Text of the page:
one of the panelists made a point in a very clever way. He said that
when he's in Manhattan, he'll walk 20 blocks without a second thought.
In Center City, it might be 5 or 6 blocks. In the suburbs, if you
have a Target next to a Best Buy, you'll drive from one to the other.
Auto-oriented places are simply inhospitable to pedestrians, while
good urban places become walkable because there are interesting things
to look at.
Of course, the two most interesting things to look at go hand in hand:
retail and other people. Well-kept, unique-looking retail stores
catch the eye at the street level; who knows, maybe you even go in and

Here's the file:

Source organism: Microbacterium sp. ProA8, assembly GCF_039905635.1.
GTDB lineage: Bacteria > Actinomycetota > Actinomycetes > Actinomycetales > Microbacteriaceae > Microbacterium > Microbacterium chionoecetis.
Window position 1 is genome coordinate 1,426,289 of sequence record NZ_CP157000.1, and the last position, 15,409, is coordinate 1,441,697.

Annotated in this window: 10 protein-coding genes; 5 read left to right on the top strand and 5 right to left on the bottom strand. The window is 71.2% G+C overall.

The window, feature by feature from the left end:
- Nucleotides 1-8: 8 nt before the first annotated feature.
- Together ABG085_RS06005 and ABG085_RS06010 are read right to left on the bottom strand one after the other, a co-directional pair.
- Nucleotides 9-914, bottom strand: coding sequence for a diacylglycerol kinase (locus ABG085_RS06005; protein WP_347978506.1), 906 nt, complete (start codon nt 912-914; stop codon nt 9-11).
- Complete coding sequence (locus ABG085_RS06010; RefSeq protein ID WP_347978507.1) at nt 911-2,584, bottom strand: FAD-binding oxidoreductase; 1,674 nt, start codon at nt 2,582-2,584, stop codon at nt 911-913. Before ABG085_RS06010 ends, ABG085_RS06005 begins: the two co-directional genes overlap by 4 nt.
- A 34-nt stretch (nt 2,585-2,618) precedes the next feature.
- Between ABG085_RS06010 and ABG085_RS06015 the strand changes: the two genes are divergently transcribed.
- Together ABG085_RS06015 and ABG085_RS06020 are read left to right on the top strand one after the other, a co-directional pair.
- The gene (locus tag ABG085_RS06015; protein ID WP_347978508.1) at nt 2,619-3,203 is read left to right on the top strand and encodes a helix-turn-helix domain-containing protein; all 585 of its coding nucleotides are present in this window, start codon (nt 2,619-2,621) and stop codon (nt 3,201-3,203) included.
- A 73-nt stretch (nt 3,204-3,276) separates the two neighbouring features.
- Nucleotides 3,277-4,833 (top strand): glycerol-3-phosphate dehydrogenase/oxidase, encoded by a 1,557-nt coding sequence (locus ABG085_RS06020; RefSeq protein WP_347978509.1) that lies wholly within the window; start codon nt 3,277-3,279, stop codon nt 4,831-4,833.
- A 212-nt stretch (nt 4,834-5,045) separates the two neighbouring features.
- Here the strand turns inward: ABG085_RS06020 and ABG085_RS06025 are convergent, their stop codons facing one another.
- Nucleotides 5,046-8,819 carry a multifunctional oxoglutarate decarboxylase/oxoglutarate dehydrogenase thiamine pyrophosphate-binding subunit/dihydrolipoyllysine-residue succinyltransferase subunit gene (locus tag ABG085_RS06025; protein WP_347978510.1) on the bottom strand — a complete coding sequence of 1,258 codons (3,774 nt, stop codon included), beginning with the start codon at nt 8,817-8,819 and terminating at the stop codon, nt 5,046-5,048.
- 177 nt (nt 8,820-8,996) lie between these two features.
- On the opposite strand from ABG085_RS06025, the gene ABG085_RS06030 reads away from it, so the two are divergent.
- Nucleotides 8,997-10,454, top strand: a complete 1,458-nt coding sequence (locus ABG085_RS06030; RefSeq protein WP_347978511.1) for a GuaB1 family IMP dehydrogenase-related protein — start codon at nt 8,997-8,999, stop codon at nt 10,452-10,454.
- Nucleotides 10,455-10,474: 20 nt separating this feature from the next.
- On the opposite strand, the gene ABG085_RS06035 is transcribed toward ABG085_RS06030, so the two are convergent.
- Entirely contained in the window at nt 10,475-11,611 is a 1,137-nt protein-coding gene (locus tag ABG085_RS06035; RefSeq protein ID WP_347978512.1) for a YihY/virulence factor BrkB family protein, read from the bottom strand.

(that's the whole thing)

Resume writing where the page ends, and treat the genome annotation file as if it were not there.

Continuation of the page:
spend some money. And it's always fun to people-watch, not to mention
that there's safety in numbers on the street. These two things go
hand in hand, of course, because people gravitate to retail and retail
locates where there's foot traffic.
Contrast this "more is better" dynamic with the "more is worse"
dynamic of the suburbs. In low-density, auto-oriented places, more
people means more congestion, more people fighting for your parking
spot, or more parking to accommodate everyone, which just makes
walking even harder. And while I hesitate to say that we are
hard-wired to shop, I do think it is safe to say that we are
hard-wired to enjoy looking at other people.
I'll leave it for another day to discuss the tangible policy
implications of this, but let's just say that if you're playing Sim
City, make sure you make your urban metropolis pedestrian friendly,
with retail corridors and other unique people-magnets to draw foot
traffic and kick-start that "more is better" virtuous cycle. We may
like our cars and our autonomy, but ($4 gas notwithstanding) we like
looking at interesting things - especially other people - even more.